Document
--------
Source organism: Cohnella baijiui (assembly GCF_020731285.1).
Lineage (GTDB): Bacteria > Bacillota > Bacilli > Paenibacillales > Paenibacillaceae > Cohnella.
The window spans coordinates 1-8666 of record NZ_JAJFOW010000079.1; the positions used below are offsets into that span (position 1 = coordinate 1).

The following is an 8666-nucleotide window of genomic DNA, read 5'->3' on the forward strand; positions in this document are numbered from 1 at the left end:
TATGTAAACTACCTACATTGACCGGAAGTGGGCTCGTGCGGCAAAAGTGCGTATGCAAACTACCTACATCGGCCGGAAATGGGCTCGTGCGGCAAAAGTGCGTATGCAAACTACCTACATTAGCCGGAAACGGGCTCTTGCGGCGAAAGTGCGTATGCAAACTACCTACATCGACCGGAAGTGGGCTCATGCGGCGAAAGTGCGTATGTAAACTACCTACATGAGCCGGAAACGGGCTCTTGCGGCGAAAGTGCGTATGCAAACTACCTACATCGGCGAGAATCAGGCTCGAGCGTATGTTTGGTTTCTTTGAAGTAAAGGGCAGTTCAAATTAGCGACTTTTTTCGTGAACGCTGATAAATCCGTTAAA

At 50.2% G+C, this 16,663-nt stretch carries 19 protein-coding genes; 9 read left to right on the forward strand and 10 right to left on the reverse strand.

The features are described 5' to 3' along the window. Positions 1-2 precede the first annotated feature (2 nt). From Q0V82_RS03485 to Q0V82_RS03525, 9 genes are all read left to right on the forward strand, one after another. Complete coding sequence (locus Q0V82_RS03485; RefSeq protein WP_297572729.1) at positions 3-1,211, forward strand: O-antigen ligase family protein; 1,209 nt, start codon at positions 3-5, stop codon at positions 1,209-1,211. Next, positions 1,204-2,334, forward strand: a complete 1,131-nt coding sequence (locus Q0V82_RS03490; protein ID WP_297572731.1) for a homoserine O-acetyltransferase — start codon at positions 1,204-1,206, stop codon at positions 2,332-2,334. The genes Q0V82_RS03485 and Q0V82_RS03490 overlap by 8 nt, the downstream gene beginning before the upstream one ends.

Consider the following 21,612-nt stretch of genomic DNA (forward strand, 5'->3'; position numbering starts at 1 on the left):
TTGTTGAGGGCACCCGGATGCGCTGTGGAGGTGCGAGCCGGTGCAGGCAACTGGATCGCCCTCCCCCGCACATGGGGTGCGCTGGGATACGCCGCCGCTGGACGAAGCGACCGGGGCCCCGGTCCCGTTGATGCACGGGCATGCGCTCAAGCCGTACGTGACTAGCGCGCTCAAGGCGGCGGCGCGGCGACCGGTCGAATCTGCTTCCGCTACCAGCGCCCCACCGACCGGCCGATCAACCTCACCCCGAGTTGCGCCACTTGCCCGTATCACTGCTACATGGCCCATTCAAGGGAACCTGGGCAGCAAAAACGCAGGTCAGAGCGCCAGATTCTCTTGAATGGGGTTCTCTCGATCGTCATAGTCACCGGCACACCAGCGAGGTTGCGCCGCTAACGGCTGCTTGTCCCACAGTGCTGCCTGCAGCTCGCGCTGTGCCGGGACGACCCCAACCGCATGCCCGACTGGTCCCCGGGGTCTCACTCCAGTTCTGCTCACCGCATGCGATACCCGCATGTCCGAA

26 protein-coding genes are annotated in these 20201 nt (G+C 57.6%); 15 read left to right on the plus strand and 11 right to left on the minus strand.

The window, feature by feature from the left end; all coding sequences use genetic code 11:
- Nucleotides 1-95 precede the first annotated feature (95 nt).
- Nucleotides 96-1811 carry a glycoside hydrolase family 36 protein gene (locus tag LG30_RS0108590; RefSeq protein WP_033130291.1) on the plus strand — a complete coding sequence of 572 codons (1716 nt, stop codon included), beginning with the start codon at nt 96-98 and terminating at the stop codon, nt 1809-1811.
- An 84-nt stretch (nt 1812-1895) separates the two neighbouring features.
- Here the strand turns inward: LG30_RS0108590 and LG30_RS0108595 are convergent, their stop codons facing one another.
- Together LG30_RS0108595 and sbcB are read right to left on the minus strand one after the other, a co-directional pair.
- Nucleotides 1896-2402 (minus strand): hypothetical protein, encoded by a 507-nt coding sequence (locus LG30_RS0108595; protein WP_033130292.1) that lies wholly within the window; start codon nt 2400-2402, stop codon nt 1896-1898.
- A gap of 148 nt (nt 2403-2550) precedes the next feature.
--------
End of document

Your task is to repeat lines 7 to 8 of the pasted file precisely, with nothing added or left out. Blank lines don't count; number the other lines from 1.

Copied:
The features are described 5' to 3' along the window. Positions 1-2 precede the first annotated feature (2 nt). From Q0V82_RS03485 to Q0V82_RS03525, 9 genes are all read left to right on the forward strand, one after another. Complete coding sequence (locus Q0V82_RS03485; RefSeq protein WP_297572729.1) at positions 3-1,211, forward strand: O-antigen ligase family protein; 1,209 nt, start codon at positions 3-5, stop codon at positions 1,209-1,211. Next, positions 1,204-2,334, forward strand: a complete 1,131-nt coding sequence (locus Q0V82_RS03490; protein ID WP_297572731.1) for a homoserine O-acetyltransferase — start codon at positions 1,204-1,206, stop codon at positions 2,332-2,334. The genes Q0V82_RS03485 and Q0V82_RS03490 overlap by 8 nt, the downstream gene beginning before the upstream one ends.

Consider the following 21,612-nt stretch of genomic DNA (forward strand, 5'->3'; position numbering starts at 1 on the left):